Wednesday, January 7, 2015

Expression interrupting obsessive thought

Ernst Haeckel illustration
Artistically, I swing like a pendulum when I express myself between the visual and the written. Others do so through acting, dance, music, poetry, prose and so on. I think about the relationship between what goes on inside your head and what transpires, not so much on the paper, canvas or stage but in the process of the expression.
     I think each one of us as a function of being a human being contains the capacity for varying degrees of insular, circular, obsessive thinking. Our private thoughts, our private world where our fears, insecurities, dreams, fetishes and desires are located. For some, it's not a consideration at all or so minimal as to be unremarkable. For others, this obsessive, repetitive thinking becomes so heavy a burden that it can overtake and interfere with a balanced identity and healthy functioning [one example being obsessive-compulsive disorder]  which can cause tremendous anxiety and stress and lead to depression and additional unwanted behaviors in an attempt to gain some relief.
The American Scholar, "The Art of Obsession" by Paula Marantz Cohen
Psych Central, "Creative Obsession" by Douglas Eby
     I have contemplated the role artistic expression plays in the human condition and experience. Why do human beings feel compelled to express abstract thought, even if it is simply an attempt to recreate the reality in front of them? So I've thought quite a bit about not just the art that I create but the process and my mind's activity as I create it. What is happening there? I'm wondering if the very act of expressing one's self can sometimes be a gateway to breaking that pattern of obsessive thought. I've heard it explained that part of the reason psychotherapy can be beneficial and sought after is because talking about a problem or issue is one of the best ways to alleviate stress. If not a therapist, we seek out friends, a bar, a stranger, and for some of us, the studio. We need to unload the pattern of neuron firing in our brain about the things that occupy our innermost selves. I feel when we interrupt that thinking pattern in our brains with the neuron-firing needed to translate that into action via writing, fine art, performance, what have you, we may temporarily break that proverbial chain and for a moment, can experience some relief. [or not, depending on the intensity of the obsessive thinking.]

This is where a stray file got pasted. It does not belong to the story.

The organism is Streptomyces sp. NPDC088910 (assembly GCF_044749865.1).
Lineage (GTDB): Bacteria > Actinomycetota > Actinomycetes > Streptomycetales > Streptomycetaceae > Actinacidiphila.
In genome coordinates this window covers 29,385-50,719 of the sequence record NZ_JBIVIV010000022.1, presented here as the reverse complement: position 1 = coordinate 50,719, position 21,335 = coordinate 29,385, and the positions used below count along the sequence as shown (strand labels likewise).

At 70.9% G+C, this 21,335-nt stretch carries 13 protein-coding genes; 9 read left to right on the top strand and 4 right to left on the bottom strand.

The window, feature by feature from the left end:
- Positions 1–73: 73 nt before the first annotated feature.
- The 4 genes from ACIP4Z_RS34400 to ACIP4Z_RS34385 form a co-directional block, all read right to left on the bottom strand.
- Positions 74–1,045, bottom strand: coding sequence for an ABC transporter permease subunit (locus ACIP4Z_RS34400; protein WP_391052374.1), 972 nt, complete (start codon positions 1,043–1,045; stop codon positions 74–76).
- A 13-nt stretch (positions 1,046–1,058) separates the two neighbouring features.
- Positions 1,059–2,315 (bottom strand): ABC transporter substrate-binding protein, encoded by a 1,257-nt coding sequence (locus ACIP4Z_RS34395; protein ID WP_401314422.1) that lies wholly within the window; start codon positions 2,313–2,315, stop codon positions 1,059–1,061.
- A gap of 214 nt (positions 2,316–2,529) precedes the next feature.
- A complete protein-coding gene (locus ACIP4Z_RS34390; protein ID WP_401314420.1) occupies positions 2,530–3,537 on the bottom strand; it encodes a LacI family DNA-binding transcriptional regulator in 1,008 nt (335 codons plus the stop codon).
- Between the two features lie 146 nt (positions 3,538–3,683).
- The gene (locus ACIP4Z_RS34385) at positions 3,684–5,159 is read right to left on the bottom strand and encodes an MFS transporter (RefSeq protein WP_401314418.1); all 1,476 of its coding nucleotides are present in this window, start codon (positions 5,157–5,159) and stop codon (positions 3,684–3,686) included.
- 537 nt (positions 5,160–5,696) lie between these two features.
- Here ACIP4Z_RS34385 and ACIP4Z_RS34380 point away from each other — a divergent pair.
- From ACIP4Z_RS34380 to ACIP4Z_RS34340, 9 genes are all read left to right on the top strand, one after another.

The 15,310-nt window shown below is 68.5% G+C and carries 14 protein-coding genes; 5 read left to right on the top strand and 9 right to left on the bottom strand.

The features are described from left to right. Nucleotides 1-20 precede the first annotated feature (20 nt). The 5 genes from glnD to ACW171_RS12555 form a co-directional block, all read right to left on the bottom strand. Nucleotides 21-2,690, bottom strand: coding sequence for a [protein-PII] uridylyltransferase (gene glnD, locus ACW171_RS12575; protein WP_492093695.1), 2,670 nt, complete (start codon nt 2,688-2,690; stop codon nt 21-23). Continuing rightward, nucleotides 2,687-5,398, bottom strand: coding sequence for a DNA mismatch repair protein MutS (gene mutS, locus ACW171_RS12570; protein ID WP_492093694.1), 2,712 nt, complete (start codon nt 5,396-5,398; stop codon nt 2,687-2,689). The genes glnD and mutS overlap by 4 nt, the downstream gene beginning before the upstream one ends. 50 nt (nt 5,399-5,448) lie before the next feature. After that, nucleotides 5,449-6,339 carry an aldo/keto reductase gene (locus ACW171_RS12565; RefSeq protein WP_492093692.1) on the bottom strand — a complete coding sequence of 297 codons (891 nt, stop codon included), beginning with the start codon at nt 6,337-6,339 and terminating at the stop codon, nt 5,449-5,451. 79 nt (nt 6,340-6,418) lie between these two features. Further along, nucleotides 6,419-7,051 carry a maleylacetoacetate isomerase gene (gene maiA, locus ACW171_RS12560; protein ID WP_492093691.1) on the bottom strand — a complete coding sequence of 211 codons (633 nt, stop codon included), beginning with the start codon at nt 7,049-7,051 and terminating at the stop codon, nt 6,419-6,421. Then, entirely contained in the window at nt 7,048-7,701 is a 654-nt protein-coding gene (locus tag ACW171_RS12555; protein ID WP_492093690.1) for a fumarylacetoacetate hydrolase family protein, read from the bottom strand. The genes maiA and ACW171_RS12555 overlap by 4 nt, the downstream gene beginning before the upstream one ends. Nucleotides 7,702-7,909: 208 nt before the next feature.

I like to think of it as akin to chaos theory's butterfly effect.  The idea that the act of creating, trying to translate and express inner thoughts, is a way of causing a change in your brain. By doing that, you increase the likelihood that you are no longer stuck in a pattern because you have set out on a new path of thinking and insight that has altered your perception. Sometimes it makes a difference right away, sometimes you need a whole lifetime's accumulation of tiny changes to make that difference. Like the effort, time and space needed to turn a battleship. Or a comet. And sometimes, you run out of time spent living on this planet to realize that difference. 
     Regardless of the impact and how long it takes to materialize, I think it speaks to just how important artistic expression is in whatever way it manifests itself in an individual's life and why we cannot and should not abandon it or teaching it or even teaching the value of it to people of all ages. There is a priority shift within the last few decades to spend money in education on science, technology, engineering and math [STEM] at the expense of artistic endeavors, visual, dance, music and so on but I think that's a mistake. You hobble the ability of insight in the STEM fields when you weaken human's ability to think artistically. One compliments the other, it doesn't replace it.
SciLogs, "What artists and scientists have in common" by Paige Brown Jarreau
PLOS Blogs, "Why scientists should care about art" by Johanna Kieniewicz

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